Skip to main content
Select Source:

shrew

shrew, common name for the small, insectivorous mammals of the family Soricidae, related to the moles. Shrews include the smallest mammals; the smallest shrews are under 2 in. (5.1 cm) long, excluding the tail, and the largest are about 6 in. (15 cm) long. Light-boned and fragile, shrews have mouselike bodies and long, pointed snouts with tiny, sharp teeth. They are terrestrial and nocturnal, mostly living under vegetation; some occupy the burrows of other small animals. Their musky odor, produced by a pair of glands on their flanks, deters some of their potential predators.

Extremely active and nervous, they have a higher metabolic rate than any other animal. The heart of the masked shrew, Sorex cinereus, beats 800 times a minute, considerably faster than that of the hummingbird. Shrews must eat incessantly in order to stay alive; most will starve to death if deprived of food for half a day. They eat anything available, but prefer small animals; they are economically important as destroyers of insects and slugs that harm crops.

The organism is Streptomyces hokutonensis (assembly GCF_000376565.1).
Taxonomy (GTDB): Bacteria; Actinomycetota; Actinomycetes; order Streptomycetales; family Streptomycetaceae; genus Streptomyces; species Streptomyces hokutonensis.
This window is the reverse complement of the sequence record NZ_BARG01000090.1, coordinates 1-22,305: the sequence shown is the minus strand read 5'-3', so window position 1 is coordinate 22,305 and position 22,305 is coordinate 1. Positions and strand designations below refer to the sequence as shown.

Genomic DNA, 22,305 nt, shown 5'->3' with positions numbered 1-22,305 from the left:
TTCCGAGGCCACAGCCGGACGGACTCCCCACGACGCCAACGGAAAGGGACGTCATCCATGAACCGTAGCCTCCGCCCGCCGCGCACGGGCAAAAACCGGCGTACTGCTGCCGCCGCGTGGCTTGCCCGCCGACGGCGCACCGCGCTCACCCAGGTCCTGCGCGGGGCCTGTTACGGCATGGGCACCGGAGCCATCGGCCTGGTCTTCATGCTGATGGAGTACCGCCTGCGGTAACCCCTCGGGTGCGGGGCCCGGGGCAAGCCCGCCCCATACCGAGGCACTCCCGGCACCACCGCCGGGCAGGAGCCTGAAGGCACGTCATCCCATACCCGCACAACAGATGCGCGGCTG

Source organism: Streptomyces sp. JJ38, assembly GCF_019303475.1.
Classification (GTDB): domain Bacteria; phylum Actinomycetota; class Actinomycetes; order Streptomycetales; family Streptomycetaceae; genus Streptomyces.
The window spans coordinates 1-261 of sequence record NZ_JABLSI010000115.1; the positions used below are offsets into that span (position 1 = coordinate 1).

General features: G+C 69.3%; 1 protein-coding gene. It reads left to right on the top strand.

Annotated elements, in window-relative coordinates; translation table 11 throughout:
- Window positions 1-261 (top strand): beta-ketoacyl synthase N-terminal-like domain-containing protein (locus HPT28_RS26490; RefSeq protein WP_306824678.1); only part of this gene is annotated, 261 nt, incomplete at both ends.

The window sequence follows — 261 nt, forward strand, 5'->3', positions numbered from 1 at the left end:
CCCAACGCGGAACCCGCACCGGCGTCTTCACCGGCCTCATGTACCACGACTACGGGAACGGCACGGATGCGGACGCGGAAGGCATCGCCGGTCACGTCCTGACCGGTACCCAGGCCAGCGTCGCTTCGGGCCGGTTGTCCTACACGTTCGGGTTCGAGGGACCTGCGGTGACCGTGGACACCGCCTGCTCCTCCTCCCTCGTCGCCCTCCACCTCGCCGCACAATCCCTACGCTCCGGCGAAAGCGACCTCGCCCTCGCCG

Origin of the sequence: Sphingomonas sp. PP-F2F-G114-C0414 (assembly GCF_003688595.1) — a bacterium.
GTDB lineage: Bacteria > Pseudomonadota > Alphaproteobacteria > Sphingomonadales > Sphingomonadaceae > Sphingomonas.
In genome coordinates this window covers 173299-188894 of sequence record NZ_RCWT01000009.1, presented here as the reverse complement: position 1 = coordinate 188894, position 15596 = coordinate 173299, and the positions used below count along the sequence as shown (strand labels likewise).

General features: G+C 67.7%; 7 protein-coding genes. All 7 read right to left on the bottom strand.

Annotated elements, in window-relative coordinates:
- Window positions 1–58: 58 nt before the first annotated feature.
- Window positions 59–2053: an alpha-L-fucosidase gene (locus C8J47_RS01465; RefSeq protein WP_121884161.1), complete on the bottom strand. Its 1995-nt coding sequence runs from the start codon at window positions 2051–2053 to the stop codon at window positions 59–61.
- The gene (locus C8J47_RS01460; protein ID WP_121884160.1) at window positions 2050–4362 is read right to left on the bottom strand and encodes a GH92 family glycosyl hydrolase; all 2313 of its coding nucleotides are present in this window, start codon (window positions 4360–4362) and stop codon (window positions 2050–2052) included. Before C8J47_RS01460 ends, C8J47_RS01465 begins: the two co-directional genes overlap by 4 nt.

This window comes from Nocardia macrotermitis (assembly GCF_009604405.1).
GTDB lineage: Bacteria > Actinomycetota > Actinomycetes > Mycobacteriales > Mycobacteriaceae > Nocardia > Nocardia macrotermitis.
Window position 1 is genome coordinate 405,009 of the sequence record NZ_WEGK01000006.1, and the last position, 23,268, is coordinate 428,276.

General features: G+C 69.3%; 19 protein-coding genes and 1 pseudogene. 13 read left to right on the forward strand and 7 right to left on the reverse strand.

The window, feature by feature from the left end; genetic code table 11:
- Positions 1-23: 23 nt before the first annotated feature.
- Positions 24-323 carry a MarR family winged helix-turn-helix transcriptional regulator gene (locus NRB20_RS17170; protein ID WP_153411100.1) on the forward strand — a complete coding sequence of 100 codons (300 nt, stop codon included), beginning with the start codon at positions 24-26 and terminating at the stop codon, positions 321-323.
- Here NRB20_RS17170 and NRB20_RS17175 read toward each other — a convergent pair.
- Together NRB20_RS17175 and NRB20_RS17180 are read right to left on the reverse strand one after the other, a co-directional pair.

Shrews are easily startled and will jump, faint, or drop dead at a sudden noise. They are vicious fighters, killing and eating larger animals, such as mice, as well as other shrews. A belief that the shrew's bite is poisonous was dismissed for years as a folk tale, but has since been substantiated; the saliva of at least one species of shrew is lethal to mice and can cause considerable pain to humans. Shrews live about 15 months and reproduce rapidly, bearing up to four litters a year, with up to eight young in a litter.